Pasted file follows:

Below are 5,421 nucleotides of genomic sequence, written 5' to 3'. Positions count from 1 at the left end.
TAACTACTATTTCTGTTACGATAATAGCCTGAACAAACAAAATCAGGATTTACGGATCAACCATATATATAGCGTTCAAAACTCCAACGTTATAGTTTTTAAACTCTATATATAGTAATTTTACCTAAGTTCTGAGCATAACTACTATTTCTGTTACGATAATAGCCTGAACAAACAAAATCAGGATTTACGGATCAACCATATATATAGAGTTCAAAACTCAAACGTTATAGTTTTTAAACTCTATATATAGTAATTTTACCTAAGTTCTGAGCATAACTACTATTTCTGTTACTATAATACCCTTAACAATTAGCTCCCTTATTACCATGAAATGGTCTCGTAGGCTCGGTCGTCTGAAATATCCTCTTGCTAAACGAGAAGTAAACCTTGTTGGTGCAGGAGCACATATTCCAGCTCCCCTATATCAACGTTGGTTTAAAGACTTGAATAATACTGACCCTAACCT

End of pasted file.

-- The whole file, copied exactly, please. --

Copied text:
Below are 5,421 nucleotides of genomic sequence, written 5' to 3'. Positions count from 1 at the left end.
TAACTACTATTTCTGTTACGATAATAGCCTGAACAAACAAAATCAGGATTTACGGATCAACCATATATATAGCGTTCAAAACTCCAACGTTATAGTTTTTAAACTCTATATATAGTAATTTTACCTAAGTTCTGAGCATAACTACTATTTCTGTTACGATAATAGCCTGAACAAACAAAATCAGGATTTACGGATCAACCATATATATAGAGTTCAAAACTCAAACGTTATAGTTTTTAAACTCTATATATAGTAATTTTACCTAAGTTCTGAGCATAACTACTATTTCTGTTACTATAATACCCTTAACAATTAGCTCCCTTATTACCATGAAATGGTCTCGTAGGCTCGGTCGTCTGAAATATCCTCTTGCTAAACGAGAAGTAAACCTTGTTGGTGCAGGAGCACATATTCCAGCTCCCCTATATCAACGTTGGTTTAAAGACTTGAATAATACTGACCCTAACCT